Why am I so excited about this “transcoder” thing?

There’s something I’ve been really excited about the past little while, and some may not understand why.

It’s the new Category5 Transcoders.

Transcoding is the direct analog-to-analog or digital-to-digital conversion of one encoding to another, such as for movie data files or audio files. This is usually done in cases where a target device (or workflow) does not support the format or has limited storage capacity that mandates a reduced file size,[1] or to convert incompatible or obsolete data to a better-supported or modern format. [Wikipedia]

Here is what I wanted to achieve in building a custom transcoding platform for Category5:

  1. Become HTML5 video compliant.
  2. Provide screaming fast file delivery via RSS or direct download.
  3. Provide instant video loading in browser embeds, with instant playback when seeking to specific points in the timeline.
  4. Provide Flash fallback for users with terrible, terrible systems.
  5. Ensure our show is accessible across all devices, all platforms, and in all nations.
  6. Make back-episodes available, even ones which are no longer available through any other means.
  7. Reduce the file size of each version of each episode in order to keep costs down for us as well as improve performance for our viewers.
  8. Ensure our video may be distributed by web site embeds, popup windows, RSS feed aggregators, iTunes, Miro Internet TV, Roku, and more.
  9. Ensure our videos are compatible with current monetization platforms such as Google AdSense for Video.

In the past, we’ve been limited to third-party services from Blip and YouTube.  Both of these services are huge parts of what we do, but relying on them exclusively has had some issues:

  1. Both Blip and YouTube services are blocked in Mainland China, meaning our viewers there have trouble tuning in.
  2. Both services, in their default state, require manually labour in order to place episodes online in a clean way (eg., including appropriate title, description and playlist integration).
  3. Blip does not monetize well.
  4. YouTube monetizes well on their site, but they restrict advertising on embeds (so if people watch the show through our site rather than directly on YouTube, we don’t get paid).

The process of transcoding the files and making them available to our viewers has been a onerous task since the get-go.  We grew so quickly during Season 1 that we didn’t really have the infrastructure to provide the massive amount of video that was to go out each month.  We had one month in 2012 for example, where we served nearly 125 Terribytes of video.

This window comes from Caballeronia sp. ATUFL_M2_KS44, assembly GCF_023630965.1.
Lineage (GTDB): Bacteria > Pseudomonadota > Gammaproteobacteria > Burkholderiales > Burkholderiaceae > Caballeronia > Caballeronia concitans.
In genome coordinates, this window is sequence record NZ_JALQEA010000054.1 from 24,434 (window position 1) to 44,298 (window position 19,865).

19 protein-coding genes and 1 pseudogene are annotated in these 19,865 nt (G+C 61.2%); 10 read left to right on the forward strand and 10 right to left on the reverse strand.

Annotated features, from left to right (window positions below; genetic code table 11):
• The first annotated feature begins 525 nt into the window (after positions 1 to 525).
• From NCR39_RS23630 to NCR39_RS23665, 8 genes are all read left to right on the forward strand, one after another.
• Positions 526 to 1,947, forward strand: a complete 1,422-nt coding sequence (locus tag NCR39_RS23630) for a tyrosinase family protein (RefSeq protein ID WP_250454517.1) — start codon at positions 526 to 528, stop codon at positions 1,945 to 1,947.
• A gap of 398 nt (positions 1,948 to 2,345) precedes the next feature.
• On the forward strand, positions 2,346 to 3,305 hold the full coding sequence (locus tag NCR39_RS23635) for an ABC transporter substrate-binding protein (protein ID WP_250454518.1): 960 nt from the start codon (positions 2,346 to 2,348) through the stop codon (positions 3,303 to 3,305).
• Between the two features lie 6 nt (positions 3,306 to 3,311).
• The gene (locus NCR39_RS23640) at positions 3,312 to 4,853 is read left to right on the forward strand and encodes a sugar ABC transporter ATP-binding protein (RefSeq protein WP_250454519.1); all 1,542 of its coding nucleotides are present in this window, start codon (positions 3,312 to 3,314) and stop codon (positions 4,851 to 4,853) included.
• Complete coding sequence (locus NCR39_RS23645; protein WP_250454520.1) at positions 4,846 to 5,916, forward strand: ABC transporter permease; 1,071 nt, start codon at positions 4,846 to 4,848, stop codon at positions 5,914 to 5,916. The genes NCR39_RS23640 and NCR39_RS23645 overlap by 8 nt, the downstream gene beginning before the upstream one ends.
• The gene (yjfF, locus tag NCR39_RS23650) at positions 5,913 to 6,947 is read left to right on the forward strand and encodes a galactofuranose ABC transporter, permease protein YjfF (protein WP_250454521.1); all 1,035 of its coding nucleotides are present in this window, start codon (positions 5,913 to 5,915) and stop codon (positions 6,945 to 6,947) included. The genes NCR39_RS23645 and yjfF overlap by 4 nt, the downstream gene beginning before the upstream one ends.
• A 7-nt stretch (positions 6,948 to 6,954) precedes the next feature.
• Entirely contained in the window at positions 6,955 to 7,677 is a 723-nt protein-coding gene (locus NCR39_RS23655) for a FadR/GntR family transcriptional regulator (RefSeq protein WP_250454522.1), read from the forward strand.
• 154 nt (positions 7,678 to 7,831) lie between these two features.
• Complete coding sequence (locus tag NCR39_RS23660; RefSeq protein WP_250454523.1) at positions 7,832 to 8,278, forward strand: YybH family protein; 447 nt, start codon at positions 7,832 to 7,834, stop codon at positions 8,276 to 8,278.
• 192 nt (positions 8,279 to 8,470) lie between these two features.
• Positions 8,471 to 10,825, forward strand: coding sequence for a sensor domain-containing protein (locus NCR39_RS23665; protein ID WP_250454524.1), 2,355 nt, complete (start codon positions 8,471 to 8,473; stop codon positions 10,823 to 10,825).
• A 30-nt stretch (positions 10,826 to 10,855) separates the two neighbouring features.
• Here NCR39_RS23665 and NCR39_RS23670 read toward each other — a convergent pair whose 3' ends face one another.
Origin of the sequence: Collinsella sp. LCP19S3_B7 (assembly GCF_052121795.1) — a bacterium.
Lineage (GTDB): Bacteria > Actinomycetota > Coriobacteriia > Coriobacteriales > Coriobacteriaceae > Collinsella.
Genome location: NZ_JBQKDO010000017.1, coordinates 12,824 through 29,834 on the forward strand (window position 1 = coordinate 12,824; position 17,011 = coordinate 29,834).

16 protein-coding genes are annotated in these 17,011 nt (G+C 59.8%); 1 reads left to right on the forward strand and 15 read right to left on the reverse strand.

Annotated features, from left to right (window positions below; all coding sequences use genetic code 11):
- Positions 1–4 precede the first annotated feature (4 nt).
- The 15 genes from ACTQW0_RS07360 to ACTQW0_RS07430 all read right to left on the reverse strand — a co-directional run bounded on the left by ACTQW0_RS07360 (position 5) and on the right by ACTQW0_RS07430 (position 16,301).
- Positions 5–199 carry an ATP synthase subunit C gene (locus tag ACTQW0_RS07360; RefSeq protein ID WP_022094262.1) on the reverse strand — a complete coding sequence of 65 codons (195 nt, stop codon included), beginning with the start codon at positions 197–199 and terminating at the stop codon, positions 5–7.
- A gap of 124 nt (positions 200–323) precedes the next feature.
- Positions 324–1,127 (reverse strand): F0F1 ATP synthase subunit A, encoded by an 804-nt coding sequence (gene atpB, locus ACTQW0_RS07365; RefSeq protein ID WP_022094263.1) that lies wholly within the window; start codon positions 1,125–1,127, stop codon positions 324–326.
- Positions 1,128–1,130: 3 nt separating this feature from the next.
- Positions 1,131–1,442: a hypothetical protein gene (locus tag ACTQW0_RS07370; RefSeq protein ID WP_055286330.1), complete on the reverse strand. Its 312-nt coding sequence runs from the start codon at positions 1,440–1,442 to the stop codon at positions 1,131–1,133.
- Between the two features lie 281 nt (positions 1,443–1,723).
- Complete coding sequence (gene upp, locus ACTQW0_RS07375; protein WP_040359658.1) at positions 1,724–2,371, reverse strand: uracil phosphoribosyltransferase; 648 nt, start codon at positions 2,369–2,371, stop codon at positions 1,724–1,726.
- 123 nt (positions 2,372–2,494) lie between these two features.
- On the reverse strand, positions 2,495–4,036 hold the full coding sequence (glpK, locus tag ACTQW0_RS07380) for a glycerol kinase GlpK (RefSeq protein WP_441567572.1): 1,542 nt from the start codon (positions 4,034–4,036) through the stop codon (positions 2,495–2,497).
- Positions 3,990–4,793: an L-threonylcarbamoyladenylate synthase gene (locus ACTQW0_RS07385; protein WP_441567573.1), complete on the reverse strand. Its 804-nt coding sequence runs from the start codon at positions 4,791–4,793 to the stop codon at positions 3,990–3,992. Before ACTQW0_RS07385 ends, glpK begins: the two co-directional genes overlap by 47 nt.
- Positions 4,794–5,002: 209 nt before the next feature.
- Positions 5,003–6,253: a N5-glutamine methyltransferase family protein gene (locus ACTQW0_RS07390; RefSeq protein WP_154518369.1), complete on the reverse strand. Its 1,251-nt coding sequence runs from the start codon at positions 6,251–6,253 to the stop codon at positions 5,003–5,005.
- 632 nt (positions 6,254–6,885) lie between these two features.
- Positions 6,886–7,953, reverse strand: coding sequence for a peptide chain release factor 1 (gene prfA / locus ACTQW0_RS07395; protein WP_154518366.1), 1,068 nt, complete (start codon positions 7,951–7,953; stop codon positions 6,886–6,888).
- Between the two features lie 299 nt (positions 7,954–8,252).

It takes me many hours each week just to make the files available to our viewers, and the new transcoder has been developed to cut that task down to only a few minutes, while simultaneously pumping out the video much, much faster.

I’ll try to explain how this happens in a mockup:

Old Vs. New Transcoding ProcessThe new transcoder not only does things faster: it does things simultaneously.

While transcoding the files for the RSS feeds, it has already placed a web-embedded copy of the show on our web site, in as little as 45 minutes.  Not only that, but once it’s all said and done, the transcoder server then automatically uploads the file to Blip.

The new transcoder consists of two servers at two different locations sharing the task itself, and then the files are distributed through two of our CDNs (one which is powered by Amazon, the other is our own affordable solution based on the old “alt” feed model).

We have been working with the team at Flowplayer, who are soon to introduce a public transcoding and hosting / distribution service for content providers.  With this new relationship, we will be able to serve up ads in a friendly way to help offset distribution costs.  This also means we now have our own embed player, no longer relying on YouTube or Blip’s embedded player.

This means, viewers in Mainland China can now watch Category5 directly through our main web site.  No more workarounds!

As long as we can offset the added expense of self-hosting video, this could lead to some great things.  I’ll be keeping an eye on it over the next while, and encourage you to submit your feedback.  I love the idea of Category5 finally being accessible to everyone, everywhere, and very quickly following each show.  I also love that my Tuesday nights will no longer be so arduously long.

Transcoders are a very difficult thing to explain, and the way we’re doing it is hard to explain, but to me, it’s exciting.  Just know that it means “everything is better than ever”, with fast video load time through our site, RSS feeds that are more than 10x faster than before, global access (even in Mainland China), and room to grow.

I’m currently running the system through countless tests, but the transcoders are live.  It will be working its way (automatically) through back-episodes, so you’ll start to see the YouTube player disappearing from the site, replaced with our own player.  Eventually, all 312+ episodes will be available.

Thanks for growing with us!

– Robbie


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10 years ago

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